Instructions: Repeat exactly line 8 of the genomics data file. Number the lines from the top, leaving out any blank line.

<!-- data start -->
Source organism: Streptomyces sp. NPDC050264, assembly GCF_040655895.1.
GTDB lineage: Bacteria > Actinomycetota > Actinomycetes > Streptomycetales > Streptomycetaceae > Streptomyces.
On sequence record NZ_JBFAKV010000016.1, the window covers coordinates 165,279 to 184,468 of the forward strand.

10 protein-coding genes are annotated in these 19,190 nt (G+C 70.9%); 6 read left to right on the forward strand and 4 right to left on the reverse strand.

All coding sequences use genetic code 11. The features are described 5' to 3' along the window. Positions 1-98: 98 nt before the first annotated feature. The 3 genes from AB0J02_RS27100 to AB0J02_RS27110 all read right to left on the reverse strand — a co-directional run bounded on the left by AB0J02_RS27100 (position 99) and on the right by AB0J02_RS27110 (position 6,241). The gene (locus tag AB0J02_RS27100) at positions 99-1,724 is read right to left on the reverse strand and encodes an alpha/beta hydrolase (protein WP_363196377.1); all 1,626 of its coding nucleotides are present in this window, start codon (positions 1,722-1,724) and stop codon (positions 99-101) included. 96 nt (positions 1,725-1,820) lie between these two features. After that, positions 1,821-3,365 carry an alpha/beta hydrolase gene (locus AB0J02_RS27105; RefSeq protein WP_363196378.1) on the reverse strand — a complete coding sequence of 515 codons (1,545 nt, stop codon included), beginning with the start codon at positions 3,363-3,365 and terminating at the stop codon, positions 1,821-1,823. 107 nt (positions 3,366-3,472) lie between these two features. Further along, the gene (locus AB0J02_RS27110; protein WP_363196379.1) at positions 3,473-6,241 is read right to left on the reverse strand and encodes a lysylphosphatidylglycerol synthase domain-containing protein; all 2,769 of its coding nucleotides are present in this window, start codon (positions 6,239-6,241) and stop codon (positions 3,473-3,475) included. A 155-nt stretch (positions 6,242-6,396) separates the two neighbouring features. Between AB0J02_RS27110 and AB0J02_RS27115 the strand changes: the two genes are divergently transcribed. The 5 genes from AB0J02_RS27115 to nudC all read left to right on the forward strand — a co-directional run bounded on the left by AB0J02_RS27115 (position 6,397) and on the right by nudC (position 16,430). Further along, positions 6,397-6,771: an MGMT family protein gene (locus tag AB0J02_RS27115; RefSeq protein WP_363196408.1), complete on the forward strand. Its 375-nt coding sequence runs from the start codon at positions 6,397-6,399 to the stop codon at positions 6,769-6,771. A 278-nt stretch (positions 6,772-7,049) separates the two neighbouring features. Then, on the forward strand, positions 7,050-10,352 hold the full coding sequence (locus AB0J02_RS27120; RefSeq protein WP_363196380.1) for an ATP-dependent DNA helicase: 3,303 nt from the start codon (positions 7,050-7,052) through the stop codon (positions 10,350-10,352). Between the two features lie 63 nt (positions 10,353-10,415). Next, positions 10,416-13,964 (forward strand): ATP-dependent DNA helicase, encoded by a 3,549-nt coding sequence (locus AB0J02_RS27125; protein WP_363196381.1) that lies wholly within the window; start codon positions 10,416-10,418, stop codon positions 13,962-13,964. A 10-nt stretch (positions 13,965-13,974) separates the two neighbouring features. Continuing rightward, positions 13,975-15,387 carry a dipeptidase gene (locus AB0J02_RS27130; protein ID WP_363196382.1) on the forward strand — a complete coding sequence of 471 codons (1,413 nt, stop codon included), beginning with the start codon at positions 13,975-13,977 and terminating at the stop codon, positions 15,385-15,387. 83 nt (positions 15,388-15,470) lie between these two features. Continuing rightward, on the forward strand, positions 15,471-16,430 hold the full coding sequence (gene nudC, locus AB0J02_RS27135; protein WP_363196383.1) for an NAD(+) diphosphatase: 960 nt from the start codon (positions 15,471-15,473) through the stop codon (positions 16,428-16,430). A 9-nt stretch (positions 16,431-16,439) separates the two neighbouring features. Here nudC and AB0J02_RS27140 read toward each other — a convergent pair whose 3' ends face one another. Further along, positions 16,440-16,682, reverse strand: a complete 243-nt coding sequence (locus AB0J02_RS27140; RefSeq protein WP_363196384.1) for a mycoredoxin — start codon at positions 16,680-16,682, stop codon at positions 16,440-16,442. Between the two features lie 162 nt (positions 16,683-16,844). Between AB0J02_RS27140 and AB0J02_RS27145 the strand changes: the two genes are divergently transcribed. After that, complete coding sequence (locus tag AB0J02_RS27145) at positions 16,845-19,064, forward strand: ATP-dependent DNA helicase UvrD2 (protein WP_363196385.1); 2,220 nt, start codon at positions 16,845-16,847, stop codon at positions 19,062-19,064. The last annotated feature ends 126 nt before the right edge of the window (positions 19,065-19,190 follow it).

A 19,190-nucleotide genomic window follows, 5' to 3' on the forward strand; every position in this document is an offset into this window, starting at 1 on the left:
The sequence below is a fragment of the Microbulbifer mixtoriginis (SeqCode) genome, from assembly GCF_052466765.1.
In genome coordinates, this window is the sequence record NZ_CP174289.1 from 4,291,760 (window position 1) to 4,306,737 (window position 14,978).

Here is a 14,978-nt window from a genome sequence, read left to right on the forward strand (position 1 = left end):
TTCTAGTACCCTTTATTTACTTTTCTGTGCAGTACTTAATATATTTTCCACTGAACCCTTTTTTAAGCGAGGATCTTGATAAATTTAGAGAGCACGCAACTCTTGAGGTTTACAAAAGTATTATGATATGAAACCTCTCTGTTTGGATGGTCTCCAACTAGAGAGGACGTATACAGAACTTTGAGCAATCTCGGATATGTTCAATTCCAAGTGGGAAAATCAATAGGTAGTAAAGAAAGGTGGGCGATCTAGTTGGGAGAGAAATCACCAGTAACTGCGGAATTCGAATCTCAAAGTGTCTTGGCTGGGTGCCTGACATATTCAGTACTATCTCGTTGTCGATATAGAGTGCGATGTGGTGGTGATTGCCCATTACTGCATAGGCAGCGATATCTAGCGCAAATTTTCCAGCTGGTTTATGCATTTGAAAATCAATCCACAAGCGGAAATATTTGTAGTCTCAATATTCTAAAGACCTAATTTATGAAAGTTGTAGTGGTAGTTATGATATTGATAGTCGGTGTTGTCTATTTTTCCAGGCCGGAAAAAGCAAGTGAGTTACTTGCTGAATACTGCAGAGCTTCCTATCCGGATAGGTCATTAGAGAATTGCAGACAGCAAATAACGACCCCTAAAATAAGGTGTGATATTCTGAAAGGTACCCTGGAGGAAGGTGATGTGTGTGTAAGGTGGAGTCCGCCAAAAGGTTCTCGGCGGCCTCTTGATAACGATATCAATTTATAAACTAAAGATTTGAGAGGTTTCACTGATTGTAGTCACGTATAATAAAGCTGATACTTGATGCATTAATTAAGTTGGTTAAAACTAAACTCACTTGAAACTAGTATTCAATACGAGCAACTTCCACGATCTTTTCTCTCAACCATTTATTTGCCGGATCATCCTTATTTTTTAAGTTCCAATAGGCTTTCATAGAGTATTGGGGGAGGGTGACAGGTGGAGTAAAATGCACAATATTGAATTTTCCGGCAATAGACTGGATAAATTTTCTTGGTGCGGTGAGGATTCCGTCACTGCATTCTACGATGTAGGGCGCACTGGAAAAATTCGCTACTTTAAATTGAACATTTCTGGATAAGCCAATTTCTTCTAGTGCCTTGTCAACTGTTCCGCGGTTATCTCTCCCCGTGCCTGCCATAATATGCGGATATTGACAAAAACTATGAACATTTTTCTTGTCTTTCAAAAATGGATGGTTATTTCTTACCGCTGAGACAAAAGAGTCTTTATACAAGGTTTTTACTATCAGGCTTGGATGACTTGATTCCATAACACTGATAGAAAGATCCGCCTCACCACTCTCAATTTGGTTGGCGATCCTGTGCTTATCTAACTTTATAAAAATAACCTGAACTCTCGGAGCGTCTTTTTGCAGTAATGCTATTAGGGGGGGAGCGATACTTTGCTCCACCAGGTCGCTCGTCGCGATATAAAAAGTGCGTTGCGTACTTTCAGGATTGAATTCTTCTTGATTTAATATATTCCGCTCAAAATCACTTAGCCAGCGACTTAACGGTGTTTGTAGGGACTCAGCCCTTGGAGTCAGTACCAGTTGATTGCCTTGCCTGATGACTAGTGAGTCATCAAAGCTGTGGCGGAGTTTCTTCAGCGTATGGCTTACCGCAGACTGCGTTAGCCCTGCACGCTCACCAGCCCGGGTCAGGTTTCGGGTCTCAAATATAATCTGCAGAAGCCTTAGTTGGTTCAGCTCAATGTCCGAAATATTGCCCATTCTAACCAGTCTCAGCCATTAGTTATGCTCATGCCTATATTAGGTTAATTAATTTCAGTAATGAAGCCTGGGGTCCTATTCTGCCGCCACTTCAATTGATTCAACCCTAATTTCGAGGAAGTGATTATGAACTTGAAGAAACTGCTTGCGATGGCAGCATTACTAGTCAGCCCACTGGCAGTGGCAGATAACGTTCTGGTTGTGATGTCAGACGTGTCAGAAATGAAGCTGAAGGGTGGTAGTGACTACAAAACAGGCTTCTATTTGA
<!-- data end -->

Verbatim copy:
In genome coordinates, this window is the sequence record NZ_CP174289.1 from 4,291,760 (window position 1) to 4,306,737 (window position 14,978).